Prostate-specific membrane antigen (PSMA) is a transmembrane glycoprotein highly expressed in many prostate cancers, and can be targeted with radiolabeled antibodies for diagnosis and treatment of this disease. To serve as a radioimmunotherapeutic agent, a kinetically inert conjugate is desired to maximize tumor uptake and tumor radiation dose with minimal nonspecific exposure to bone marrow and other major organs. In this study, we assessed the pharmacokinetics and biodistribution of the 7E11 monoclonal antibody (MAb) radiolabeled with the lutetium-177 (177Lu) - tetraazacyclododecanetetraacetic acid (DOTA) conjugate system (177Lu-7E11) versus those of the 7E11 MAb radiolabeled with the indium-111 (111In) – glycyl-tyrosyl-(N,-diethylenetriaminepentaacetic acid)-lysine hydrochloride (DTPA) conjugate system (111In-7E11, also known as ProstaScint®), to determine the feasibility of using 111In-7E11 as a pretherapeutic agent for 177Lu-7E11 radioimmunotherapy. Pharmacokinetic and biodistribution studies of 177Lu-7E11 in LNCaP xenograft mice were performed at 2, 8, 12, 24, 72, and 168 hours after radiopharmaceutical administration. For 111In-7E11, pharmacokinetic and biodistribution studies were performed at 8, 24, and 72 hours. Parallel studies of 177Lu-7E11 in nontumor bearing mice at 8, 24, and 72 hours postinjection served as controls. Gamma scintigraphy was performed, followed by autoradiography and tissue counting to demonstrate and quantify the distributions of radioconjugated MAb in the tumor and normal tissues. Both 177Lu- and 111In- 7E11 conjugates demonstrated an early blood pool phase in which uptake was dominated by the blood, lung, spleen and liver, followed by uptake and retention of the radiolabeled antibody in the tumor which was most prominent at 24 h. Total accumulation of radioconjugated MAb in tumor at 24 h was greater in the case of 177Lu-7E11 in comparison to that of 111In-7E11. Continued accumulation in tumor was observed for the entire time course studied for both 177Lu-7E11 and 111In-7E11. The liver was the only major organ demonstrating a significant difference in accumulation between the two conjugates. In conclusion, pharmacokinetic and biodistribution studies of 177Lu-7E11 in LNCaP xenograft mouse models support its potential application as a radioimmunotherapeutic agent targeting prostate cancer, and the distribution and tumor uptake of 111In-7E11 appear to be similar to those of 177Lu-7E11, supporting its use as a pretherapeutic tool to assess the potential accumulation of 177Lu-7E11 radioimmunotherapeutic at sites of prostate cancer. However, the different accumulation patterns of the 111In and 177 Lu immunoconjugates in liver will likely prevent the use of 111In-7E11 as a true dosimetry tool for 177Lu-7E11 radioimmunotherapy.
PMCID: PMC2841328  PMID: 19034582
prostate cancer; immunoscintigraphy; lutetium-177; indium-111; radioimmunotherapy; prostate-specific membrane antigen; bioluminescence imaging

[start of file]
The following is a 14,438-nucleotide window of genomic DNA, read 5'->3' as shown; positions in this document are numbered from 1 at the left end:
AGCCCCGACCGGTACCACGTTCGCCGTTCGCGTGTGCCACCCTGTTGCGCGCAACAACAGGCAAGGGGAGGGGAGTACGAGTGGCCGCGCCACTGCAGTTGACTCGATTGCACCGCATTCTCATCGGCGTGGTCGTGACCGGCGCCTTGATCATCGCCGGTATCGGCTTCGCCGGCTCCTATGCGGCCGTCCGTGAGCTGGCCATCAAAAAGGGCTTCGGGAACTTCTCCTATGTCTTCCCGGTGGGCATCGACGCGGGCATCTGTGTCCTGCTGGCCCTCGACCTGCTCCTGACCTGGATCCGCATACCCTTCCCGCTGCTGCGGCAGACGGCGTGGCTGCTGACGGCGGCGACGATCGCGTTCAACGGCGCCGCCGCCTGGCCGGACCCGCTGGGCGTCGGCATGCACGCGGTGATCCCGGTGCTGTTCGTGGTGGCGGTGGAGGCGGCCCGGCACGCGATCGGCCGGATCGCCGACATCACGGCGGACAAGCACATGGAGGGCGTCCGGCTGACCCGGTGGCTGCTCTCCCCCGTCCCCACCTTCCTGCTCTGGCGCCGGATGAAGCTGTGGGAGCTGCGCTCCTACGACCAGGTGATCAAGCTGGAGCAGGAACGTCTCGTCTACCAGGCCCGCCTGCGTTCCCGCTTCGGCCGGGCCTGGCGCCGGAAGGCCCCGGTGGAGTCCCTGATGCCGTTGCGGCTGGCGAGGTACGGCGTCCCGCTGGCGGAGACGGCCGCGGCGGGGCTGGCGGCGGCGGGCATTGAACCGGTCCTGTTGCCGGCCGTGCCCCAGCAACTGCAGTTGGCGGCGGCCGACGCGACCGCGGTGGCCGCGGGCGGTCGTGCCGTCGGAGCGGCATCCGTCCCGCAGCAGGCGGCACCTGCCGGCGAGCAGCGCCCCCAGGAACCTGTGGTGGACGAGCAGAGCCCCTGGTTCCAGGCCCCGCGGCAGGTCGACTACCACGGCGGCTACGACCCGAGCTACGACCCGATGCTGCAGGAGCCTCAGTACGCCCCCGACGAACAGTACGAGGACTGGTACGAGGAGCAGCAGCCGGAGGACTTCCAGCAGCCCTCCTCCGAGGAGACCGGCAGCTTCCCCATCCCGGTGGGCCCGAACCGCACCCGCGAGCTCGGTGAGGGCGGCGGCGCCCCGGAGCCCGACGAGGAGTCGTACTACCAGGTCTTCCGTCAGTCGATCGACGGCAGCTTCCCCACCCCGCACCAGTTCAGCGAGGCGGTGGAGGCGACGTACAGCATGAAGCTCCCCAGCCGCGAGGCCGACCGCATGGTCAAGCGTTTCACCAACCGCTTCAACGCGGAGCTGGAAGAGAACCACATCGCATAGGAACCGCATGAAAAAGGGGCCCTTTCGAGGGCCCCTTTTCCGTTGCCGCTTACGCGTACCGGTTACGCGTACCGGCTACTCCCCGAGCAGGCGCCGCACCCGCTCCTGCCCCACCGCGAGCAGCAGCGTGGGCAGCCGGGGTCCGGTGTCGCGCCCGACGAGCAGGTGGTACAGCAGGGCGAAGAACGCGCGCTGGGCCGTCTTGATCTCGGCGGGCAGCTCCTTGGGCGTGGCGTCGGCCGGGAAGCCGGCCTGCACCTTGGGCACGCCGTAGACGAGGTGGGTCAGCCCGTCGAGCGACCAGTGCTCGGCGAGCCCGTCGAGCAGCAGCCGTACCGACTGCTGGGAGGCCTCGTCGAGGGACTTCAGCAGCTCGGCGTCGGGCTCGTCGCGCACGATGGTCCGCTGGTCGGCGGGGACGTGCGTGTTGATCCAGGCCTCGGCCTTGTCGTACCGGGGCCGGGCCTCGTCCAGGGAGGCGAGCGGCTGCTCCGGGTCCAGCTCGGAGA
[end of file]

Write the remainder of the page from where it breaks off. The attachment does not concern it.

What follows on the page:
4.  Iodine-131—Metaiodobenzylguanidine Double Infusion With Autologous Stem-Cell Rescue for Neuroblastoma: A New Approaches to Neuroblastoma Therapy Phase I Study 
Journal of Clinical Oncology  2009;27(7):1020-1025.
Iodine-131—metaiodobenzylguanidine (131I-MIBG) provides targeted radiotherapy with more than 30% response rate in refractory neuroblastoma, but activity infused is limited by radiation safety and hematologic toxicity. The goal was to determine the maximum-tolerated dose of 131I-MIBG in two consecutive infusions at a 2-week interval, supported by autologous stem-cell rescue (ASCR) 2 weeks after the second dose.
Patients and Methods
The 131I-MIBG dose was escalated using a 3 + 3 phase I trial design, with levels calculated by cumulative red marrow radiation index (RMI) from both infusions. Using dosimetry, the second infusion was adjusted to achieve the target RMI, except at level 4, where the second infusion was capped at 21 mCi/kg.
Twenty-one patients were enrolled onto the study at levels 1 to 4, with 18 patients assessable for toxicity and 20 patients assessable for response. Cumulative 131I-MIBG given to achieve the target RMI ranged from 22 to 50 mCi/kg, with cumulative RMI of 3.2 to 8.92 Gy. No patient had a dose-limiting toxicity. Reversible grade 3 nonhematologic toxicity occurred in six patients at level 4, establishing the recommended cumulative dose as 36 mCi/kg. The median time to absolute neutrophil count more than 500/μL after ASCR was 13 days (4 to 27 days) and to platelet independence was 17 days (6 to 47 days). Responses included two partial responses, eight mixed responses, three stable disease, and seven progressive disease. Responses by semiquantitative MIBG score occurred in eight patients, soft tissue responses occurred in five of 11 patients, but bone marrow responses occurred in only two of 13 patients.
The lack of toxicity with this approach allowed dramatic dose intensification of 131I-MIBG, with minimal toxicity and promising activity.
PMCID: PMC2738616  PMID: 19171714
5.  Development of an Optimized Activatable MMP-14 targeted SPECT Imaging Probe 
Bioorganic & medicinal chemistry  2008;17(2):653-659.
Matrix Metalloproteinase-14 (MT1-MMP or MMP-14) is a membrane-associated protease implicated in a variety of tissue remodeling processes and a molecular hallmark of select metastatic cancers. The ability to detect MMP-14 in vivo would be useful in studying its role in pathologic processes and may potentially serve as a guide for the development of targeted molecular therapies. Four MMP-14 specific probes containing a positively charged cell penetrating peptide (CPP) d-arginine octamer (r8) linked with a MMP-14 peptide substrate and attenuating sequences with glutamate (8e, 4e) or glutamate-glycine (4eg and 4egg) repeating units were modeled using an AMBER force field method. The probe with 4egg attenuating sequence exhibited the highest CPP/attenuator interaction, predicting minimized cellular uptake until cleaved. The in vitro MMP-14-mediated cleavage studies using the human recombinant MMP-14 catalytic domain revealed an enhanced cleavage rate that directly correlated with the linearity of the embedded peptide substrate sequence. Successful cleavage and uptake of a technetium-99m labeled version of the optimal probe was demonstrated in MMP-14 transfected human breast cancer cells. Two- fold reduction of cellular uptake was found in the presence of a broad spectrum MMP inhibitor. The combination of computational chemistry, parallel synthesis and biochemical screening, therefore, shows promise as a set of tools for developing new radiolabeled probes that are sensitive to protease activity.
PMCID: PMC2639212  PMID: 19109023
Cancer; MMP-14; Protease sensitive probe; SPECT imaging

Results 1-5 (5)